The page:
“You just pray that the Lord is going to give you the grace,” he adds as he begins to grapple with a problem. What will he say at the funerals? “In my head, I’m thinking about these services that we’ll have to do next week and what can you possibly say to anybody that’s going to help them or make sense about this?” He continues, “You teach forgiveness, but it’s going to be very difficult for people to forgive this person — to even understand why they would do something like this …”

As the priest begins to walk away, he says, “Keep us in your prayers, will you?”

MORE: A Town of Broken Hearts: How Newtown Residents Cope with Grief

16 comments
AdamSmith1
AdamSmith1

The way I see it people need to take life into their own hands now days, you can do that by learning how to trade the markets. I've been learning to the website Traders Superstore they have excellent videos and I just got their deal they are running and I'm very happy with their course material. The instructor is a very knowledgeable trader. I've been doing really well so far and my goal is within one month to quit my job and I believe I can do it.

Pkm
Pkm

we are praying for in South Africa.

olivialee
olivialee

Who so heartless would want to murder, in cold blood, 20 innocent children? 20 children who won't be celebrating their holidays and instead, their families attending a funeral of whom they should be celebrating a time of joy and family with? Who could be so terrible? And to think, he shot himself before the police arrived to escape the consequences. Who could be so heartless.. right before Christmas and the holidays, no less.

letr0003
letr0003

Did anyone else feel their heart drop when they saw that list? I didn't know any people who were killed, but I can't imagine being handed that list, scanning it, and finding the name of my child, mother, sister on it. Its truly heartbreaking.

AnumakondaJagadeesh
AnumakondaJagadeesh

Christmas in about 10 days precious lives were lost . The children must have dreampt of celebrating Christmas and New Year in a grand way. Alas! Strange are the ways of God! What sin these children have committed. This brings into lime light the dangers of access for guns to young people.

Dr.A.Jagadeesh  Nellore(AP),India

Hadrewsky
Hadrewsky

instead  of praying send sympathy cards... prayer might keep the victims in their thoughts (and that is a beginning) but to think there is a personal God that actually listens to these prayers is one of those delusions that is very popular but has no evidence to support it beyond the typical faith based argument which considers the belief in something without evidence is a virtue... it is not a virtue it is a cop-out.

If you want to actually DO something instead of talking to the magic man up in the sky send some damned sympathy cards or if you are close to the victims perhaps do some basic chores for them or make them a meal... do something!

PeterFoelsche
PeterFoelsche

Maybe it would be sufficient to limit the technological level of privately owned firearms to the level of 1787

(smoke, rate of fire, accuracy, distance).

PeterFoelsche
PeterFoelsche

"As the priest begins to walk away, he says, 'Keep us in your prayers, will you'".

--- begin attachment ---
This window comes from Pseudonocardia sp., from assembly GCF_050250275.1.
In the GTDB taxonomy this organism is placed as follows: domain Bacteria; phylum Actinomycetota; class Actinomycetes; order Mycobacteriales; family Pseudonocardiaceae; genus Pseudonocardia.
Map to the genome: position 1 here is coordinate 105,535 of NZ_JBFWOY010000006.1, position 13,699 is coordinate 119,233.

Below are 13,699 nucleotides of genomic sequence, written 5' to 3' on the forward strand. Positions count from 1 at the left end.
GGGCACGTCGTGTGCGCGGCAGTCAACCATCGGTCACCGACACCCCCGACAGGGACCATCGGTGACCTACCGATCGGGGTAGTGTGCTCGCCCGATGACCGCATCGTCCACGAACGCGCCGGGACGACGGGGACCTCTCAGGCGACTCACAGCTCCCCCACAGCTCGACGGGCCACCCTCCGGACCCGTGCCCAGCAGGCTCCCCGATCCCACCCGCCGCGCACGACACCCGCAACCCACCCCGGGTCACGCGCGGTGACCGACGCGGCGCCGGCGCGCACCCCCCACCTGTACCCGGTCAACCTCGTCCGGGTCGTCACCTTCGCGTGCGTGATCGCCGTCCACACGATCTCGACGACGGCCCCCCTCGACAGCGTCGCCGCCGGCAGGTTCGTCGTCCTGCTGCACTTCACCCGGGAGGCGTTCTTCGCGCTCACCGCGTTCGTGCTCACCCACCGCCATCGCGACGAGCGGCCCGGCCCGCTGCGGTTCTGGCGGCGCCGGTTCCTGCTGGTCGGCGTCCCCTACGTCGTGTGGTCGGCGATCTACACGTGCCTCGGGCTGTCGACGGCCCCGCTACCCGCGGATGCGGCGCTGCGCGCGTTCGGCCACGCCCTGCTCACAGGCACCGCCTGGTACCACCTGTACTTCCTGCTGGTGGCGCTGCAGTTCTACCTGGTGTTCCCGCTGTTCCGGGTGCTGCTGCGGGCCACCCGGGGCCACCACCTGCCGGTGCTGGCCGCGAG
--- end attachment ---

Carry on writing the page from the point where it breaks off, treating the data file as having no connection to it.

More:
But praying does not help (not unless you also sacrifice a virgin).

This statement is not benign! It makes people think they helped or accomplished something.

But only voting accordingly helps!

PeterFoelsche
PeterFoelsche

This would not have happened if every kid would be allowed to carry his/her personal thermo nuclear weapon.

Sorry about the sarcasm -- but this problem doesn't exist since yesterday.

In order to post here I did several unsuccessful attempts from my Windows Phone (I think facebook really wants me to install their private browser -- but I've got already one browser).

And in order to post from my windows computer I had to enable third party cookies and disable tracking protection for the duration of this post. Thanks!

Pkm
Pkm

you are one shallow human being. to say such a hurtful thing at such a sad time is just terrible. while I respect your opinion on Christianity, I condemn your choosing to share it here. there are so many other platforms for you to vent your atheism....but you chose the very place where a lot of the victims and their families may very well be strongly convicted in the Christian faith. you are definitely on to something about helping the families, but your scathing attack on other people's beliefs is a little childish of you. and lightly unthoughtful. grow up. I'm in south Africa and I Have prayed for these families...based on the media reports, I followed this sad story closely, and I must say some Americans are great people, but then you have just reminded me that some Americans are really dumb and lack substance. @Hadrewsky

JimSage
JimSage

@PeterFoelsche Freedom requires sacrifice. Many must lay down our lives to defend our freedom. Limiting freedom by gun control is not the solution.

mom_of_three
mom_of_three

I will not have children, of 6 and 7 years old, lay down their lives in the name of my freedom.  That's ridiculous and absurd.  We wouldn't let this woman legally own bombs for her mentally unstable son to get his hands on, why was she legally allowed to own a semi-automatic weapon?  Hand guns for personal protection...rifles for sport...OK, I get the justification.  Beyond that, what's the justification?  I'm not saying, "Ban all guns!"  I am saying that I don't want to read Time.com tomorrow and see the children in your life shot down by some angry lunatic packing more heat than the Founding Fathers ever intended or could have envisioned.

JimSage
JimSage

@mom_of_three I'm sorry I may have misspoken. What I meant was these children were heroes and not victims. They laid down their lives to defend our freedom to bear arms. Their deaths should notbe mourned but celebrated, just like the soldiers of our revolution who gave their lives for our freedom.